Cavendish sweats over Tour de France fate
Britain's Mark Cavendish lies injured after a fall near the finish line at the end of the 190.5 km first stage of the 101st edition of the Tour de France cycling race on July 5, 2014 between Leeds and Harrogate - by Fred Mons
The 29-year-old sprinter dislocated his collarbone after crashing badly on Saturday's opening 190.5km stage from Leeds to Harrogate.
Sunday's second stage is a punishing 200km run from York to Sheffield that takes in nine categorised climbs.
Even if the Omega Pharma-Quick Step (OPQS) leader was fit to continue, he would face a painful day in the saddle.
His team said they would wait until Sunday morning to decide if he would continue.
"Mark Cavendish underwent further examination on his right shoulder after today's (Saturday) crash," said the OPQS statement.
"The imaging underlined ligament ruptures with an AC-joint dislocation, which causes him a lot of pain. A final decision on his participation in tomorrow's (Sunday) stage will be taken tomorrow morning."
Cavendish hit the deck hard on his right shoulder after colliding with Australian Simon Gerrans, who was also sent tumbling.
Cavendish admitted the crash was entirely up to him.
"I'm gutted about the crash today. It was my fault. I'll personally apologise to Simon Gerrans as soon as I get the chance," he said.
"In reality, I tried to find a gap that wasn't really there. I wanted to win today, I felt really strong and was in a great position to contest the sprint thanks to the unbelievable efforts of my team."
While the opening stage was one for the sprinters, with German bullet Marcel Kittel winning and taking the leader's yellow jersey, Sunday's run should suit either a breakaway or one of the peloton's punchers and classics specialists.
Spaniard Alejandro Valverde, who won April's Fleche-Wallonne race, one of three Ardennes Classics, said he was looking forward to Sunday's stage.
"The profile is well suited to me," he said.
The stage could also have been ideal for Gerrans, who won Liege-Bastogne-Liege, the third of the Ardennes Classics, but he said that after his crash, he would unlikely be in a fit state to challenge.
"I'll definitely be going for it tomorrow but how much today's crash has taken out of me I'm not quite sure, so I think we'll probably just have to sit on the road tomorrow," he said.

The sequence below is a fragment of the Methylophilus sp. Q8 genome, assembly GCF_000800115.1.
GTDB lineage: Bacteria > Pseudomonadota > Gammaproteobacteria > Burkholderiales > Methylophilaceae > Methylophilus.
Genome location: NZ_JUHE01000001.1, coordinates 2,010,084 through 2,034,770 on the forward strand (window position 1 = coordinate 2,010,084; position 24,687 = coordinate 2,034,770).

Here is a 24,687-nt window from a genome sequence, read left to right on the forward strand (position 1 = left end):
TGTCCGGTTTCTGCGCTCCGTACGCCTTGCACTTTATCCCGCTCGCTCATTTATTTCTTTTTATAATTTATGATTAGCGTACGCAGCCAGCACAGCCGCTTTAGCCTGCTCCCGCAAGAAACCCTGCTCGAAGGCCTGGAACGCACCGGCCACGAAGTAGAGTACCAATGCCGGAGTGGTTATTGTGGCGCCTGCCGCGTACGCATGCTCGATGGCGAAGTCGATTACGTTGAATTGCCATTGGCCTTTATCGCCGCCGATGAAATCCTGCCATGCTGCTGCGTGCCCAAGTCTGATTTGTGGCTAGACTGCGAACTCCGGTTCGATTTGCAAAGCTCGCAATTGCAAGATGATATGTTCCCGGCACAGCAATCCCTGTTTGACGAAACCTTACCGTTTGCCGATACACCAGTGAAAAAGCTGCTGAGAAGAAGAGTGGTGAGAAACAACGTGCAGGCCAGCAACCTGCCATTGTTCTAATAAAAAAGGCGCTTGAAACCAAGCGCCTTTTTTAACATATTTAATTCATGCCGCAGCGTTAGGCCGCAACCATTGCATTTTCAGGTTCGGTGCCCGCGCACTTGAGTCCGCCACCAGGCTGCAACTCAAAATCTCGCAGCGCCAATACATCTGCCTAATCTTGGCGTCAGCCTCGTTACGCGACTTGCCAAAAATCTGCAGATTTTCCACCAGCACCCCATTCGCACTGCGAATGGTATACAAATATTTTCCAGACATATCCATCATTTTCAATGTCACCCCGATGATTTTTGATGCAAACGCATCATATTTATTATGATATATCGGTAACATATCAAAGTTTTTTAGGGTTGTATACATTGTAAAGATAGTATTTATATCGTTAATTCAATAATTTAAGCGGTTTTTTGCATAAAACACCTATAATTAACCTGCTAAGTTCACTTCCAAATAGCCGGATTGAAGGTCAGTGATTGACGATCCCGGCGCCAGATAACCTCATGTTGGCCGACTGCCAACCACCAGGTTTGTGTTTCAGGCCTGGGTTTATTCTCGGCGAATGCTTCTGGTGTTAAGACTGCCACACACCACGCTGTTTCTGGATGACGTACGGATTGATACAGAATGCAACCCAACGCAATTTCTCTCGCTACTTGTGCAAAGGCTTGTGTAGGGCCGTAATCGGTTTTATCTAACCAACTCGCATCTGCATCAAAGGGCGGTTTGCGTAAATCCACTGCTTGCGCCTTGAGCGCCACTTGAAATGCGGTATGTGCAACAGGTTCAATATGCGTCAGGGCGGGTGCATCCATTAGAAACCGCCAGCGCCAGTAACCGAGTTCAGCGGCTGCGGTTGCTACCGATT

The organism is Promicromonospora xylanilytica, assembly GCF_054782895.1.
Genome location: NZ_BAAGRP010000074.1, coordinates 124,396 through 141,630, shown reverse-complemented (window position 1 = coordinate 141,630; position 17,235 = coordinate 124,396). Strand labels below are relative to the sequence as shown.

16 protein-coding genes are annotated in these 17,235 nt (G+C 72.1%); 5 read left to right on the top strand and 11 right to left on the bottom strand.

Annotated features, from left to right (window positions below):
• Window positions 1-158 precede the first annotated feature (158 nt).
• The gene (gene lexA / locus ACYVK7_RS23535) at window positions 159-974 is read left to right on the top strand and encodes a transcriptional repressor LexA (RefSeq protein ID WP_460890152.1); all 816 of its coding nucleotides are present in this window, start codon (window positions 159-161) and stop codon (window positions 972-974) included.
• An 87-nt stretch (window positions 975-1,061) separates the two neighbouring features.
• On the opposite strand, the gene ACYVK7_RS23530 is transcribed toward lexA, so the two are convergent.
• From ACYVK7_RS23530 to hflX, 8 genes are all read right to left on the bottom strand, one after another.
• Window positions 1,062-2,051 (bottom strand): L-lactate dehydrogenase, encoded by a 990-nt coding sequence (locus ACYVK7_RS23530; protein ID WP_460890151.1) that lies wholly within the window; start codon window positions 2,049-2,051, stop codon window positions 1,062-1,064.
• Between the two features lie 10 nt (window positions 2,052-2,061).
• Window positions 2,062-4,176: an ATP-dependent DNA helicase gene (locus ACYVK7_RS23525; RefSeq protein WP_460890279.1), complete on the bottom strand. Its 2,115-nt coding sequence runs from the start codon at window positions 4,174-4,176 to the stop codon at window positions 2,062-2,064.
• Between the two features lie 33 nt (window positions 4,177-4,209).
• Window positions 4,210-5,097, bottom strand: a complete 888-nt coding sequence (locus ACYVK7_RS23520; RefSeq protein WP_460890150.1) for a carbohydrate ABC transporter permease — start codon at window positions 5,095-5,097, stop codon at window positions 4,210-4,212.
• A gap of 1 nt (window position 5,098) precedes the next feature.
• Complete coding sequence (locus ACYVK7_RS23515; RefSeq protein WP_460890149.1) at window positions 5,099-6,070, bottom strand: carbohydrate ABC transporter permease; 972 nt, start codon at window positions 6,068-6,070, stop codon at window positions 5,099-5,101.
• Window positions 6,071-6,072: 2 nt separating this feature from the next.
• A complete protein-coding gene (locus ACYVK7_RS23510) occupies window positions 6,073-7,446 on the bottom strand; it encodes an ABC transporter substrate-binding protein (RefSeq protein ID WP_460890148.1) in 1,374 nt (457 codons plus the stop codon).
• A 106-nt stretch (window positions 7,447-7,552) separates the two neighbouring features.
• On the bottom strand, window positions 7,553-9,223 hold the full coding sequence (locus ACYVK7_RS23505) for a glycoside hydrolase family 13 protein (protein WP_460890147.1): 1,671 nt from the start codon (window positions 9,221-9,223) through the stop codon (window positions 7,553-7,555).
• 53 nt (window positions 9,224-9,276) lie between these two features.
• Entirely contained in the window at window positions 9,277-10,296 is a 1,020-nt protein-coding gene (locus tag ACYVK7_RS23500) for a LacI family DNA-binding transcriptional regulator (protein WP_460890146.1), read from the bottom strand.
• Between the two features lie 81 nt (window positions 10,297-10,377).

The lumpy nature of the stage, the fifth longest in this year's race, could see opportunities for the overall contenders to gain time.
Twice former winner Alberto Contador said that means they will have to be on high alert.
"For tomorrow more of the same," he said after revealing he was relieved to have got through Saturday's opening stage unscathed.
"I hope to be paying good attention and to see how the day pans out in case there is movement between the favourites at the end."
The 31-year-old Tinkoff-Saxo leader had previously singled out this stage as a potentially troublesome one.
"I have seen a video of this stage, it will be very tricky and there could be time gaps between the contenders," he said at a pre-race press conference in Leeds on Friday.
"You have to consider that wind can also play a very important role. There are many climbs for a second day stage, it will be very tough and tricky so I hope to have good legs that day."
Slovakia's Peter Sagan finished second behind Kittel on Saturday's opening stage.
Having won the green points jersey the last three years, he is expecting to pick up more points on Sunday, when pure sprinters like Kittel are not expected to reach the end with the leaders.
"It could be a really good chance but at the same time I expect a really tough finale," said the Cannondale team leader.